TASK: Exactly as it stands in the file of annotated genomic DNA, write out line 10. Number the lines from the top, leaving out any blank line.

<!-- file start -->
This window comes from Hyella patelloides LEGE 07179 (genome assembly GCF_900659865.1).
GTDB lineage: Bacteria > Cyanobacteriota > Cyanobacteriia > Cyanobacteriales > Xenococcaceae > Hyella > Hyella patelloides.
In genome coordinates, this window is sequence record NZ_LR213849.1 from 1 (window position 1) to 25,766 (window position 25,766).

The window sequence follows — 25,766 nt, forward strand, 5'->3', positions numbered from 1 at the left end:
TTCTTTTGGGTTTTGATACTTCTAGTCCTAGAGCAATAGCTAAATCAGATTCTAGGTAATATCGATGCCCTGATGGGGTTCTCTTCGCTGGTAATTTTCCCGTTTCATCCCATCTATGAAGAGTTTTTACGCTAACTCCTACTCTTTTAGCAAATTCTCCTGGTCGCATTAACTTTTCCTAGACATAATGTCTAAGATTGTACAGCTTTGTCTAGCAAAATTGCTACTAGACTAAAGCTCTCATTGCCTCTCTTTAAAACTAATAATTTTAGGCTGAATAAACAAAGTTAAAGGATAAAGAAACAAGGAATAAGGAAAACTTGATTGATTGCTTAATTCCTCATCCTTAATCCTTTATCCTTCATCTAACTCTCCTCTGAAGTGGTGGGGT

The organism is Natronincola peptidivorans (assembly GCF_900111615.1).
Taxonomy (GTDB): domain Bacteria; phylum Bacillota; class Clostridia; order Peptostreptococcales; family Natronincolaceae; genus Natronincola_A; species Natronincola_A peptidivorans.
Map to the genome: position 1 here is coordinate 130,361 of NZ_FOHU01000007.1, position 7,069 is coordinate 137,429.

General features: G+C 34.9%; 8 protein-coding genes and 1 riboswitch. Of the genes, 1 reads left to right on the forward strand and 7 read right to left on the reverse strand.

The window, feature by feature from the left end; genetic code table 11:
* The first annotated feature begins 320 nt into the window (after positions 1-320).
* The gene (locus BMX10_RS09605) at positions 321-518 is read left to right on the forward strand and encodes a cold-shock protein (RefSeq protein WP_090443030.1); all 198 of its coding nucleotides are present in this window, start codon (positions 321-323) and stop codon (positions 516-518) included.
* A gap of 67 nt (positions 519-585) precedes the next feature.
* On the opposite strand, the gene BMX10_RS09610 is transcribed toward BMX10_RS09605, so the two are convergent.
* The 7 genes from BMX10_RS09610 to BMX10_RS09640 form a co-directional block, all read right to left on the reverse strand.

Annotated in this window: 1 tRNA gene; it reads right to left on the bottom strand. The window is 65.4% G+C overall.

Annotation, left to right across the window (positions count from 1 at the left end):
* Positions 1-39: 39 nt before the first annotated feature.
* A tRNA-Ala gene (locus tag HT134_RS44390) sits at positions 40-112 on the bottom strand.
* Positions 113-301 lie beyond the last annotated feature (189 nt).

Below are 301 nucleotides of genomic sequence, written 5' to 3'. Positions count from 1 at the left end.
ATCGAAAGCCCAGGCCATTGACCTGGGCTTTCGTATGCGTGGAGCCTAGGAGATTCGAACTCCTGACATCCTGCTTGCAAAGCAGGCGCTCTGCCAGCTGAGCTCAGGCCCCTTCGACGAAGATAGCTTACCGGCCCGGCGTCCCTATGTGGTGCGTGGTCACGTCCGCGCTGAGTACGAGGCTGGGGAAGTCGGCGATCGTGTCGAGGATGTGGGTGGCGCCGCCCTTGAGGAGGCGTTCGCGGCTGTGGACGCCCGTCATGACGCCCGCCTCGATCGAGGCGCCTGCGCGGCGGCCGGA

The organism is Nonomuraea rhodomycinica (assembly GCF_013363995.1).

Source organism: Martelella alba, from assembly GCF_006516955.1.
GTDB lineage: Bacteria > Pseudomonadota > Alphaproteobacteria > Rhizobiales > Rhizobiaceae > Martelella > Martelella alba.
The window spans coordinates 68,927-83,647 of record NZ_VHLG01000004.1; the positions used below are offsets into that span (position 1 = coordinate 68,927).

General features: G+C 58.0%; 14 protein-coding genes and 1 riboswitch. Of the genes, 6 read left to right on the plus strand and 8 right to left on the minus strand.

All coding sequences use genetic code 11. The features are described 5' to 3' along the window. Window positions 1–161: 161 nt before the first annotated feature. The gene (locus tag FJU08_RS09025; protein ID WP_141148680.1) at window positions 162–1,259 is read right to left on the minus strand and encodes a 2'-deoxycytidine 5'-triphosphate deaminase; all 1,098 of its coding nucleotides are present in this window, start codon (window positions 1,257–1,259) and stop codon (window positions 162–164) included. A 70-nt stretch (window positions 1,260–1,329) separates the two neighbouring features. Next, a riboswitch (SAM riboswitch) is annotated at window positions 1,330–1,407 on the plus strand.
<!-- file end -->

The window, feature by feature from the left end; genetic code table 11: